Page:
Internal Revenue Code section 6320 gives taxpayers the right to challenge the NFTL via a Request for Collection Due Process Hearing or a Request for Equivalency Hearing with IRS Appeals.  The IRS is required to notify the taxpayer within five (5) days of having filed the NFTL of its due process rights in this regard.  Generally, an appeal of the NFTL must be made within either thirty (30) days from the date of the IRS notice (Collection Due Process Appeal) or within one (1) year from the date of the IRS notice (Equivalency Appeal).

How a Tax Lien Can Affect You

As mentioned above, a federal tax lien attaches to all property that the taxpayer owns.  If the taxpayer is an individual, it will attach to any personal assets, bank accounts, securities, vehicles, real property, etc.) owned by the taxpayer including future assets acquired during the life of the lien.

If the taxpayer is a business, it will attach to any business assets such as equipment, accounts receivables, bank accounts, vehicles, or real property owned by the business, including after acquired assets.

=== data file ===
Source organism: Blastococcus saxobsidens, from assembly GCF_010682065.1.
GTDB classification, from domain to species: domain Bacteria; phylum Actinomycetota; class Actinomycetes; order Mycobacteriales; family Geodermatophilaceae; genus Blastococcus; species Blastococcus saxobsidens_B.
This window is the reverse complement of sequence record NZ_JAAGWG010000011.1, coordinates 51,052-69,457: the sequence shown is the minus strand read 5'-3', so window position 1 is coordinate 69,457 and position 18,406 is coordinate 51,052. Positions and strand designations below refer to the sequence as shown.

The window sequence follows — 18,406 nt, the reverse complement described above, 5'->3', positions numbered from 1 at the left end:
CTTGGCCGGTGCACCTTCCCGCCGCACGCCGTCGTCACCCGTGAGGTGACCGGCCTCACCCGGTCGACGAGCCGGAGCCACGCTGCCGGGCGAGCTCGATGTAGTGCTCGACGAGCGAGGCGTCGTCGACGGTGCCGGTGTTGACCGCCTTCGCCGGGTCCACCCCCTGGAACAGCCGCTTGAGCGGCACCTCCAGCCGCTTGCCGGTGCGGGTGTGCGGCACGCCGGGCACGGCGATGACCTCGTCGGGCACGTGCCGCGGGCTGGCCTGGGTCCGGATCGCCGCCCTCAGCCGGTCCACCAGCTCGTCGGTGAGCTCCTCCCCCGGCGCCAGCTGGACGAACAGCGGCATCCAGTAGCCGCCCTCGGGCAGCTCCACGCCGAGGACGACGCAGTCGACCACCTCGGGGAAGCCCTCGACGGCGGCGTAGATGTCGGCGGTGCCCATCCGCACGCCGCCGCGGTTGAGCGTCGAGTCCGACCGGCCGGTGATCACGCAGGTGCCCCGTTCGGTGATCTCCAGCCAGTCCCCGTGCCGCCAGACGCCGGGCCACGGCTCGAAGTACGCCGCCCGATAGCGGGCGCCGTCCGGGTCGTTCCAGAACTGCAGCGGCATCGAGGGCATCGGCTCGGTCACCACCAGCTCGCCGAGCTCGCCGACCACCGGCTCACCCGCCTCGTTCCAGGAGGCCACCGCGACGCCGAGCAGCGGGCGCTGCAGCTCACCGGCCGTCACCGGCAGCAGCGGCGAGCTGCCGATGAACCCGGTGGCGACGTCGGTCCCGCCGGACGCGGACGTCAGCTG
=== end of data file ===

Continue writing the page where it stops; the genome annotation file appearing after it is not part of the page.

Although tax liens were removed from credit reports in 2017, they can still affect a taxpayer’s credit and reputation negatively.  The tax lien is filed in the local county recorder’s office and becomes a matter of public record.  Loan applications and applications for employment often involve background searches which will disclose that a tax lien that has been filed.  A lender, for example, will be reluctant to loan money to an applicant who already has a debt with the IRS.  A tax lien may also frustrate efforts to rent an apartment, get a car, get a job, and establish credit.

If you own property that becomes subject to a tax lien, you will not be able to refinance or sell the property without first satisfying the tax liability associated with the lien.  For example, if you own a home and the IRS files a tax lien against you, you won’t be able to access the equity in your home without first paying the IRS.